Although the tests passed for the I, J, and L shapes, the other piece tests did not. The O shape actually moved around its axis of rotation even though in my hard-coded version, I had it remain stationary. I had also previously suspected a bug in the implementation of the S or Z shapes, since they seemed to be roughly the same, even though they should have been mirror images. More than likely my known “true” values were simply off. Playing the game confirmed that the rotation was functional and acted as intended. You can see the commit at GitHub.

I was further able to refactor away the rotation variable, generate the shape at object initialize time, and apply the rotation upon receiving player input (commit). This optimizes the number of rotations. Previously, each rotation would start at 0 and progress to a maximum of 3. So if I rotated from 2 to 3, the old code would actually calculate the interim steps 0 to 1 and 1 to 2 as well. The new stateful version will only perform one matrix transformation per rotation.

This change also allowed me to rewrite the test in a much more object-oriented and end-to-end way, as follows:

let(:piece) { Piece.new(window, grid, type) }
describe "I" do
   let(:type) { :I }
      it "rotates" do
         piece.shape.should == [[1,0],[2,0],[3,0]]
         piece.rotate
         piece.shape.should == [[0,-1],[0,-2],[0,-3]]
         piece.rotate
         piece.shape.should == [[-1,0],[-2,0],[-3,0]]
         piece.rotate
         piece.shape.should == [[0,1],[0,2],[0,3]]
       end
   end
end

I think this is a reasonable showcase of a balance between refactoring and simplicity. My initial implementation was pretty ugly, but it allowed me to continue making progress. After getting the simplest thing out the door and hitting my deadline, I went back to refactor the technological debt I had accrued.

Also, I am not going to need it, but the solution is now generalized enough that I could add additional pieces. For example:

   [[1,0],[2,0],[2,1],[2,2],[2,3],[3,0],[4,0],[5,0],[5,1],[5,2],[5,3]]


Additional Tetris piece

Some would argue that the new design is actually simpler. It's fewer lines of code, fewer branches in logic, it uses a well-established algorithm, it's more elegant. Sure, the refactored version is a vastly improved design, but "simple" isn't about lines of code or branches in logic. "Simple" is about complexity of implementation. For example, XP tells us about the "rule of three": refactor out duplication only on the third occurrence of duplicate logic, not the second. The implication is that duplication is more lines, but "simpler" to write.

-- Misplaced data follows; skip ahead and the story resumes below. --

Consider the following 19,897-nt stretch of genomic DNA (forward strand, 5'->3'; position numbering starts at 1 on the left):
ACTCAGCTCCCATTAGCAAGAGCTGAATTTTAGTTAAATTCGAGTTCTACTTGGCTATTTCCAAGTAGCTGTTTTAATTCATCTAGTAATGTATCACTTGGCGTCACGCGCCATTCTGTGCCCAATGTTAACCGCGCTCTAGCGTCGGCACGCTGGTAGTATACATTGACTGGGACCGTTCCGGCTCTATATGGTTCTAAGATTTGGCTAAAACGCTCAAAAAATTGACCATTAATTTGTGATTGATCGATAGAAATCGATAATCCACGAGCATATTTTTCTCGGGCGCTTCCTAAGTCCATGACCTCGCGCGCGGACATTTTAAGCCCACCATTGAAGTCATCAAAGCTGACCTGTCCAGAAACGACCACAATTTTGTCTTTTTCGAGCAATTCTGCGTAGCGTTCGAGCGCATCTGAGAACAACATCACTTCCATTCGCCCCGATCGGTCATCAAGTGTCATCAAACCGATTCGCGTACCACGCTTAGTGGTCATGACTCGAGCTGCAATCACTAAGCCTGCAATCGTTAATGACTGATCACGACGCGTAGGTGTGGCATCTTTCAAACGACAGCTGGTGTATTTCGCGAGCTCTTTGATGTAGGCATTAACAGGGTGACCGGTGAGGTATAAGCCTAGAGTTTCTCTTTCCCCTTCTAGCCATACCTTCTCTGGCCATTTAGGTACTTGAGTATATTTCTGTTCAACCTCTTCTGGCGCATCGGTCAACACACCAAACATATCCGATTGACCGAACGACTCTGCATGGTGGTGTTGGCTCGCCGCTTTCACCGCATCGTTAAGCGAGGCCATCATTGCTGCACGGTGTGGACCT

What "simple" definitely is not about is elegance. The hard-coded solution was simpler because it had fewer levels of abstraction and required less of a cognitive load to understand than the matrix manipulation: the difference between basic Cartesian coordinates versus a result obtained using linear algebra. Math, even pre-calculus, is often quite elegant but quite abstract and therefore more complex than a simple table of values. Why does the rotation matrix work? Well, to understand that, you'll need to understand its generalized form, and quickly this solution becomes quite slow and complicated to implement, especially if it's late at night and you're having trouble remembering trigonometry.
rotation matrix general

It's clear that according to XP's philosophy, the hard-coded solution is the preferred first step. Kent Beck outlines the benefit of doing the easiest simple thing first:

  • You get done sooner
  • Your work is easier to communicate
  • Duplication is obvious, so the needs and means for refactoring are clearer
  • Tests are easier to write
  • The code is easier to performance tune (Or, at least, there will be more scope for tuning performance)
  • You feel less stress, which enhances all of the above

The key benefit of a simple solution is that you get it done faster so you can iterate on it. It's a first pass used to enable continued progress. Perhaps this principle should be called "do the easiest thing to make the tests pass," "do the ugliest, dirtiest thing first," "do what comes to mind first and stop thinking so hard," or maybe just "be as agile as possible." Agile, of course, primarily means "quick."

About the Author

Biography